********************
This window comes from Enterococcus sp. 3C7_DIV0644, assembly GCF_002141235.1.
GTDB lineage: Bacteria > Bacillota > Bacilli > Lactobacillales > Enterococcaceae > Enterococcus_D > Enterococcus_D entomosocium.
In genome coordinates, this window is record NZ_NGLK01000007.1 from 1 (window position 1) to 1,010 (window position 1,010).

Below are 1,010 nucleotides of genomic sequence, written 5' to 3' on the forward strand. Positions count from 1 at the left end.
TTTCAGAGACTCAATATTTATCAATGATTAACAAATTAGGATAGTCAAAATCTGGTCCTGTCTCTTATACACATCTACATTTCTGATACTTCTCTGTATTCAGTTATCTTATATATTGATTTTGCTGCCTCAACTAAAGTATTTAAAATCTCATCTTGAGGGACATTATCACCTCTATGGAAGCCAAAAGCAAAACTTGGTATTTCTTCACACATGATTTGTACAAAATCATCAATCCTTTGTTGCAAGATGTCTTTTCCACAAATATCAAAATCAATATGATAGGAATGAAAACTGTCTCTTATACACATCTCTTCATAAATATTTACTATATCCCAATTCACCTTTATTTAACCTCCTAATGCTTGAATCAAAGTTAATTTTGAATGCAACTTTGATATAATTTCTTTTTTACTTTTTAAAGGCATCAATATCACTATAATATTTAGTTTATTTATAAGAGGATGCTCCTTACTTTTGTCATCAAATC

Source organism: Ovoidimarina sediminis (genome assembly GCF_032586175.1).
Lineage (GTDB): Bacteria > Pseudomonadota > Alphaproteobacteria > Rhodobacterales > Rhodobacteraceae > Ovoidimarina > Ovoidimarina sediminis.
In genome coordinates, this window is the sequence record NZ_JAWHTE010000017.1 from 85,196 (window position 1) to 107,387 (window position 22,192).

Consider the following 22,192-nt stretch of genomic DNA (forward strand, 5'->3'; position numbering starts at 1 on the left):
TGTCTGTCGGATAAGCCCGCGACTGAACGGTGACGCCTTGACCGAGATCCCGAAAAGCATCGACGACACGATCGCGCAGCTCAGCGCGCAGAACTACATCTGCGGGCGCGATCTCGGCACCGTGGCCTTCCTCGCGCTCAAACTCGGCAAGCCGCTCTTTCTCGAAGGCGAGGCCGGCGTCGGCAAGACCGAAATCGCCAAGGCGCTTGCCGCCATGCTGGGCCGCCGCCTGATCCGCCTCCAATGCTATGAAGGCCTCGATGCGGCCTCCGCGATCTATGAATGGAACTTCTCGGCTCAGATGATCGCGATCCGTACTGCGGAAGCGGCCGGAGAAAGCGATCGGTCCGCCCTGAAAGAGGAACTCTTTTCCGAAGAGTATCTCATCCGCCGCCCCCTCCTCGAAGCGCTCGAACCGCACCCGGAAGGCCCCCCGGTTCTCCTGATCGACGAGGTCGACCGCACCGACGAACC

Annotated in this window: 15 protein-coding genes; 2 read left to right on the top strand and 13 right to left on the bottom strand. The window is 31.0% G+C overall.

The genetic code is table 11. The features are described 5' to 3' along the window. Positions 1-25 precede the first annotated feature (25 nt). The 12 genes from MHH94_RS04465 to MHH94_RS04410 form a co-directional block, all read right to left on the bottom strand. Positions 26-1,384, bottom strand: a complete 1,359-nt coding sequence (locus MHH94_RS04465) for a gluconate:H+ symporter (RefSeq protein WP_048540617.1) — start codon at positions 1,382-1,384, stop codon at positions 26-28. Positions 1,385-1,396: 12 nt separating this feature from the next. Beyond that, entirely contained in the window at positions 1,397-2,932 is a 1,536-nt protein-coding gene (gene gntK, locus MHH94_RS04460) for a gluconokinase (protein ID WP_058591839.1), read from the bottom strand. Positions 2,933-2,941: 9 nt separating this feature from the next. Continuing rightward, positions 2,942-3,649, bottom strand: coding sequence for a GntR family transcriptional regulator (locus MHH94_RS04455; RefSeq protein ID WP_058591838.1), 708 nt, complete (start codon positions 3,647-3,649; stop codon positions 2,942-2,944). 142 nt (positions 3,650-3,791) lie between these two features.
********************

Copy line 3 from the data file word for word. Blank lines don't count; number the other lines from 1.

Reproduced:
In genome coordinates, this window is record NZ_NGLK01000007.1 from 1 (window position 1) to 1,010 (window position 1,010).